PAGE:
Via Mike Ashmore, the Yankees appear to be claiming lefthander Steve Garrison off waivers from the Padres. The move comes at the expense of Wilkin DeLaRosa, who was removed from the 40-man roster to make room for Garrison. Much like the Chad Huffman claim back in April, this move has Kevin Towers’ fingerprints all over it.

Garrison, 24 this weekend, is a local kid from Trenton. Almost exclusively a starter in the minors, he works in the upper-80’s/low-90’s with his fastball, and also features both a curveball and a slider. Apparently he also throws a changeup as well. Garrison has battled injuries and ineffectiveness over the last two years, so I wouldn’t be surprised if the Yanks shifted him to the bullpen full-time. Remember, the claim is not yet official, though the WDLR cut is.

Jeter seeking $20 million…

…for his apartment. As Derek Jeter‘s contract nears an end, so too is his time up as owner of Apartment 88-B of the East Side’s Trump World Tower. According to a brief bit in The Times, Jeter is looking to offload this apartment for $20 million. He originally paid just $12.6 million for the four-bedroom/5.5-bath condo in 2001. Curbed has some photos of the 88th-floor and its views of the East River, Queens and Long Island. Now, cue the rampant speculation of what this real estate deal means for his Yankee future in 3…2…1…

Mapping out a plan for Pettitte

Credit: AP Photo/Bill Kostroun

When Andy Pettitte left his July 18th start with a groin injury, the team hoped he would return within five weeks. Now, nearly two months later and with the Minor League season dwindling away, Pettitte is on the verge of his first rehab start.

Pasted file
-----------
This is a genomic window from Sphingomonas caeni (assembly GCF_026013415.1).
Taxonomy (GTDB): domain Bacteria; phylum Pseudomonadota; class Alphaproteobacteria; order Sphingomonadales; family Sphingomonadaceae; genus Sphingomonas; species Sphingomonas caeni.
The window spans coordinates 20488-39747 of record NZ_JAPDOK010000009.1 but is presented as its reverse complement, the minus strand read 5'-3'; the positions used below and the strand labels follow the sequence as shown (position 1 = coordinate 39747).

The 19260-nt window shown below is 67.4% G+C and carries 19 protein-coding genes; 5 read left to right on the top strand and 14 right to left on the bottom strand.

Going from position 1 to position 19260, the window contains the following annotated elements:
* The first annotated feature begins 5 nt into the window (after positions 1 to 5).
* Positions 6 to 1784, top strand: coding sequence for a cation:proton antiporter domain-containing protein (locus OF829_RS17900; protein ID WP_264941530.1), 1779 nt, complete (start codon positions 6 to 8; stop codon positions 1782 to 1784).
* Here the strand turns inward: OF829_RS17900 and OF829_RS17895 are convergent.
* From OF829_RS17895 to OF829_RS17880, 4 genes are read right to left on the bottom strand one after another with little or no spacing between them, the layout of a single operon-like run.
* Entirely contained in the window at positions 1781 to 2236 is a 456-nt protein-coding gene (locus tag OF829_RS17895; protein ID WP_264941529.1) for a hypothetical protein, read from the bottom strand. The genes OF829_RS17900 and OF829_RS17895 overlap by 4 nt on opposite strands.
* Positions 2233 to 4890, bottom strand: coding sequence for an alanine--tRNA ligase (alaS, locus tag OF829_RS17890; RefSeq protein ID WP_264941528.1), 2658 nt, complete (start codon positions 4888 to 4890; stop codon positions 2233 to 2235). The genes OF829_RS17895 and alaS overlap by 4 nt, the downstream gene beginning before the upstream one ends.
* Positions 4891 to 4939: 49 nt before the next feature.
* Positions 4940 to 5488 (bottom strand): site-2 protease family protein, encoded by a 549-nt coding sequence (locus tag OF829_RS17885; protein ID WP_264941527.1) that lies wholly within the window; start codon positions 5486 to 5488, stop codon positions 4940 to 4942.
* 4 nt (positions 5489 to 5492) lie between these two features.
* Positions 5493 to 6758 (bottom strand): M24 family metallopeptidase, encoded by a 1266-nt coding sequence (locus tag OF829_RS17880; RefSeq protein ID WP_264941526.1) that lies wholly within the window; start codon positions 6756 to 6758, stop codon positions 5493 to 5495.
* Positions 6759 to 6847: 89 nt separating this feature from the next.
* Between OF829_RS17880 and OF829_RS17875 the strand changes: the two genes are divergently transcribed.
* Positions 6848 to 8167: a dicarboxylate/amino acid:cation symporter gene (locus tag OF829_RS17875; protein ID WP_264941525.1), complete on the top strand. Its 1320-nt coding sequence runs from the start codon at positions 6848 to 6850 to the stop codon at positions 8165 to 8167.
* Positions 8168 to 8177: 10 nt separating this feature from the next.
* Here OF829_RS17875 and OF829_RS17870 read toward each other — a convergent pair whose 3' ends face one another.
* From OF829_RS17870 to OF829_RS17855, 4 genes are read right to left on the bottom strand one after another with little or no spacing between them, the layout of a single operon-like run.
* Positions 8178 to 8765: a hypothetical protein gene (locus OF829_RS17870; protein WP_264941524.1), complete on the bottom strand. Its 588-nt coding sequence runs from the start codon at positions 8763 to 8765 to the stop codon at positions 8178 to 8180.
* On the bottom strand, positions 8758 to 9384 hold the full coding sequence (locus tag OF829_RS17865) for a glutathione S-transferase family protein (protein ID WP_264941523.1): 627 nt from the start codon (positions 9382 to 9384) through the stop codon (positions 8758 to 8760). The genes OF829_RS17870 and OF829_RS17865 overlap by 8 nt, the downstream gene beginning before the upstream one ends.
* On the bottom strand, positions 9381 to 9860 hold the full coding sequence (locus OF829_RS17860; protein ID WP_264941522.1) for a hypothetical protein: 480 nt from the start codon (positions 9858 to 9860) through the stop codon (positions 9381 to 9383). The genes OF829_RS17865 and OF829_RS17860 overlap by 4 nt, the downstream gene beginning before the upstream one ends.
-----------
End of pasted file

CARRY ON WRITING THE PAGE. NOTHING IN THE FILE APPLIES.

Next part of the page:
Still, he and the team do not know when the lefty will make his triumphant return to the Bronx. In fact, according to Pete Caldera from The Record, the Yankees may ask Pettitte to make another minor league rehab start. “We’ll just wait and see,” Joe Girardi said. “What I want to see is command of all his pitches, and for him to come out of that start feeling really good.”

Besides Pettitte’s groin, the Yanks’ biggest concerns focus around the Minor League schedule. Pettitte takes the ball for the AA Trenton Thunder tonight in the second game of the Eastern League semifinals. The Yanks’ farmhands have a 1-0 lead in the best-of-five set, and if the Thunder advance, Pettitte’s second rehab start would be Game 1 of the EL finals on September 14. He would then line up to start in Baltimore on September 19. If all goes according to that plan, Pettitte would enjoy four Major League starts before the playoffs.

The problems arise if Trenton cannot advance. Then, the Yankees would have to turn to their other Minor League teams in the playoffs. The AAA club in Scranton is currently playing in the International League postseason tournament. They lost the first game of their best-of-five set, and they too would play on September 14 if they can take three of the next four games from the Columbus Clippers. The Single A Tampa Yankees have advanced to the Florida State League best-of-five finals but play on September 14th only in the event of a full series. Trenton remains Pettitte’s best hope.

If Trenton doesn’t advance, the team’s plans for Pettitte could be up in the air. They could have him throw some intense sim games or work out in Tampa. They seem hesitant to bring Pettitte back after just one rehab outing and then against the Rays in Tampa Bay for a key AL East showdown.

As the Yanks enjoy an off-day and hope to get back their 11-2 lefty with his 2.88 ERA as soon as possible, all eyes will be on Trenton tonight. “I’m going crazy. I want to go pitch,” Number 46 said to Caldera yesterday. “I’ve been out almost two months. I want to go pitch and get going here. I feel like I haven’t done anything in so long, like I haven’t even pitched this year yet. I’m just excited to get back out there.” So are we, Andy. So are we.